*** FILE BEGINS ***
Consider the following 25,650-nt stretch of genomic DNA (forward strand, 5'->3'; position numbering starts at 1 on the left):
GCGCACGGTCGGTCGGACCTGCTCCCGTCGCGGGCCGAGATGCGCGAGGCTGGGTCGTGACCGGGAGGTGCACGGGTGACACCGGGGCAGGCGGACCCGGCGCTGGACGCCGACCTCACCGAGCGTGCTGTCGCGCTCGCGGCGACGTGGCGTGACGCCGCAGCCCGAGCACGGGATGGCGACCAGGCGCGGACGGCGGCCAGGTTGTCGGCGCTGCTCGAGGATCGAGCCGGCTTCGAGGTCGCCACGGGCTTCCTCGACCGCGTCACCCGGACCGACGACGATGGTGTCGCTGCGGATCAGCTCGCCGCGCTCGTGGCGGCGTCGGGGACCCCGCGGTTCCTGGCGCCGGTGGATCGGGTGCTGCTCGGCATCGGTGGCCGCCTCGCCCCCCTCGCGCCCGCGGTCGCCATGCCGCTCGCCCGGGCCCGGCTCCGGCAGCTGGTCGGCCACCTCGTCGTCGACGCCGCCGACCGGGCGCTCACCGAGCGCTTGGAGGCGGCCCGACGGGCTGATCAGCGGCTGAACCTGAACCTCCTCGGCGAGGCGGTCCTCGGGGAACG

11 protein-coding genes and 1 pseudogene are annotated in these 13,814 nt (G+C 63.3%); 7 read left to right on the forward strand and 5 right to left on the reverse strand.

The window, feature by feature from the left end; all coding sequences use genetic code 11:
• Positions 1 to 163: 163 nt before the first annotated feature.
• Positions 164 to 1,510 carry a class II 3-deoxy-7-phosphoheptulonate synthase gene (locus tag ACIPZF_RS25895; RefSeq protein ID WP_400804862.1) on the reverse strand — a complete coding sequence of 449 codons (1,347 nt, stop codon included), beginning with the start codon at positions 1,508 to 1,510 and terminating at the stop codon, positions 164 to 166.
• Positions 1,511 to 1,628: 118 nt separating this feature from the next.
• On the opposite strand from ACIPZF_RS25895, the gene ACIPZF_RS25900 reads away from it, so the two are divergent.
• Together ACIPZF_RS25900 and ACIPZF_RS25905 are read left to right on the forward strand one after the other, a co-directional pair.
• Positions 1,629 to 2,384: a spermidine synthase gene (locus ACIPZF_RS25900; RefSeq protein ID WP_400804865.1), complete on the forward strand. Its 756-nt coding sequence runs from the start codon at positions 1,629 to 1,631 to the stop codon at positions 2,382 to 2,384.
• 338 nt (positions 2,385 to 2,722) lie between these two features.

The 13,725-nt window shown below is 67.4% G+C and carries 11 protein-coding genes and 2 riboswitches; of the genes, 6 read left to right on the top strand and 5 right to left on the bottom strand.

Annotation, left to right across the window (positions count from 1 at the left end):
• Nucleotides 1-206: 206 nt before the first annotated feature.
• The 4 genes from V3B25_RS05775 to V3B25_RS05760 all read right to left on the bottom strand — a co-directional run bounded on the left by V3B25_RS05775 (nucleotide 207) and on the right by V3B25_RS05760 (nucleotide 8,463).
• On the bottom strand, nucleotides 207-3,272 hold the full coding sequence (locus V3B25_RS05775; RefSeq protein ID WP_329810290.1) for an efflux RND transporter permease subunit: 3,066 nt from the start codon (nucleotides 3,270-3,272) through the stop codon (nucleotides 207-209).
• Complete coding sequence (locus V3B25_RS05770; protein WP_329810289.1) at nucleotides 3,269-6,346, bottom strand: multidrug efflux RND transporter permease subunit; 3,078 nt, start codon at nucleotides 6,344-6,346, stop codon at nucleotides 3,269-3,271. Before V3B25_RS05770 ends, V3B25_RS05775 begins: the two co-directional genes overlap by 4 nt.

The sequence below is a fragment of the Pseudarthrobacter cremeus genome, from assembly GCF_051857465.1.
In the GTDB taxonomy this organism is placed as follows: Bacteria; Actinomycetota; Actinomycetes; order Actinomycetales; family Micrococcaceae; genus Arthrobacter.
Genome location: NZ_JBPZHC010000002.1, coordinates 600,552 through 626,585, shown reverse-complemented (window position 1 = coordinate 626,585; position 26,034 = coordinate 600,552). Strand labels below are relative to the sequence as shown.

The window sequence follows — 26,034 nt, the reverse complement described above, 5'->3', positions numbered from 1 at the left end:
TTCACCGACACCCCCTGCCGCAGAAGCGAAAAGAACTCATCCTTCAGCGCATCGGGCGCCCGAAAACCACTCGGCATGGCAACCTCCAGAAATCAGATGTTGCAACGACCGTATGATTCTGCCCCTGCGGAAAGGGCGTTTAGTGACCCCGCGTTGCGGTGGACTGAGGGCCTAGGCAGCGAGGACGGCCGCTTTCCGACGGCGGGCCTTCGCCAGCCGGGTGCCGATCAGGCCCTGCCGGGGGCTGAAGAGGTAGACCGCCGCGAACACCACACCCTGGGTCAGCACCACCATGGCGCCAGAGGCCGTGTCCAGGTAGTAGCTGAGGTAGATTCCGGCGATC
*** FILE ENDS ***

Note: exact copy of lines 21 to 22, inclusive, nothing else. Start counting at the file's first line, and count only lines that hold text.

The window sequence follows — 26,034 nt, the reverse complement described above, 5'->3', positions numbered from 1 at the left end:
TTCACCGACACCCCCTGCCGCAGAAGCGAAAAGAACTCATCCTTCAGCGCATCGGGCGCCCGAAAACCACTCGGCATGGCAACCTCCAGAAATCAGATGTTGCAACGACCGTATGATTCTGCCCCTGCGGAAAGGGCGTTTAGTGACCCCGCGTTGCGGTGGACTGAGGGCCTAGGCAGCGAGGACGGCCGCTTTCCGACGGCGGGCCTTCGCCAGCCGGGTGCCGATCAGGCCCTGCCGGGGGCTGAAGAGGTAGACCGCCGCGAACACCACACCCTGGGTCAGCACCACCATGGCGCCAGAGGCCGTGTCCAGGTAGTAGCTGAGGTAGATTCCGGCGATC